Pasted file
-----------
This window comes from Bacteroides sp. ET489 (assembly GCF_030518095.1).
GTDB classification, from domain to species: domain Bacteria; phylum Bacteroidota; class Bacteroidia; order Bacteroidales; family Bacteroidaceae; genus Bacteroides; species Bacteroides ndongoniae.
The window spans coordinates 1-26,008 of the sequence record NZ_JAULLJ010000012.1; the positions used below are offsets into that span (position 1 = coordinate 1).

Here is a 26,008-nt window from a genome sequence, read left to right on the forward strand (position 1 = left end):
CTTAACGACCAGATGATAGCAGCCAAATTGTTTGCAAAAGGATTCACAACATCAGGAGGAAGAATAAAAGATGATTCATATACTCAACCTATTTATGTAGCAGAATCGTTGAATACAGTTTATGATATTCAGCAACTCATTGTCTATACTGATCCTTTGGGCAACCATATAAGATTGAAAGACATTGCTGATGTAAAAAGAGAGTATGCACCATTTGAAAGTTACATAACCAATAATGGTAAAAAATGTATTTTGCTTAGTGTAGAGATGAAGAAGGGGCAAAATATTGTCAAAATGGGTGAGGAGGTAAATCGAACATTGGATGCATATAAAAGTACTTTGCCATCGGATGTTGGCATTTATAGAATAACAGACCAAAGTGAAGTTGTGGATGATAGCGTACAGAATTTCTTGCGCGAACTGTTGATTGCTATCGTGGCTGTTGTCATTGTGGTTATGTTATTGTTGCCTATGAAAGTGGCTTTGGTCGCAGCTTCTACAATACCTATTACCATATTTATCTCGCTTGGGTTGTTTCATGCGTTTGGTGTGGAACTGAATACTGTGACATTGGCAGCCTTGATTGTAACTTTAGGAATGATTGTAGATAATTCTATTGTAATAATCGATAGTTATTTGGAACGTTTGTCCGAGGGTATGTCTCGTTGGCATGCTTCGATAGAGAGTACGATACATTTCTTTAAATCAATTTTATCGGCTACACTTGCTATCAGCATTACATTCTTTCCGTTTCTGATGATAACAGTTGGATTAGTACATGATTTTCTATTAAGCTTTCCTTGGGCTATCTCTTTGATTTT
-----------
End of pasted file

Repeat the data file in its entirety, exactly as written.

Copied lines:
This window comes from Bacteroides sp. ET489 (assembly GCF_030518095.1).
GTDB classification, from domain to species: domain Bacteria; phylum Bacteroidota; class Bacteroidia; order Bacteroidales; family Bacteroidaceae; genus Bacteroides; species Bacteroides ndongoniae.
The window spans coordinates 1-26,008 of the sequence record NZ_JAULLJ010000012.1; the positions used below are offsets into that span (position 1 = coordinate 1).

Here is a 26,008-nt window from a genome sequence, read left to right on the forward strand (position 1 = left end):
CTTAACGACCAGATGATAGCAGCCAAATTGTTTGCAAAAGGATTCACAACATCAGGAGGAAGAATAAAAGATGATTCATATACTCAACCTATTTATGTAGCAGAATCGTTGAATACAGTTTATGATATTCAGCAACTCATTGTCTATACTGATCCTTTGGGCAACCATATAAGATTGAAAGACATTGCTGATGTAAAAAGAGAGTATGCACCATTTGAAAGTTACATAACCAATAATGGTAAAAAATGTATTTTGCTTAGTGTAGAGATGAAGAAGGGGCAAAATATTGTCAAAATGGGTGAGGAGGTAAATCGAACATTGGATGCATATAAAAGTACTTTGCCATCGGATGTTGGCATTTATAGAATAACAGACCAAAGTGAAGTTGTGGATGATAGCGTACAGAATTTCTTGCGCGAACTGTTGATTGCTATCGTGGCTGTTGTCATTGTGGTTATGTTATTGTTGCCTATGAAAGTGGCTTTGGTCGCAGCTTCTACAATACCTATTACCATATTTATCTCGCTTGGGTTGTTTCATGCGTTTGGTGTGGAACTGAATACTGTGACATTGGCAGCCTTGATTGTAACTTTAGGAATGATTGTAGATAATTCTATTGTAATAATCGATAGTTATTTGGAACGTTTGTCCGAGGGTATGTCTCGTTGGCATGCTTCGATAGAGAGTACGATACATTTCTTTAAATCAATTTTATCGGCTACACTTGCTATCAGCATTACATTCTTTCCGTTTCTGATGATAACAGTTGGATTAGTACATGATTTTCTATTAAGCTTTCCTTGGGCTATCTCTTTGATTTT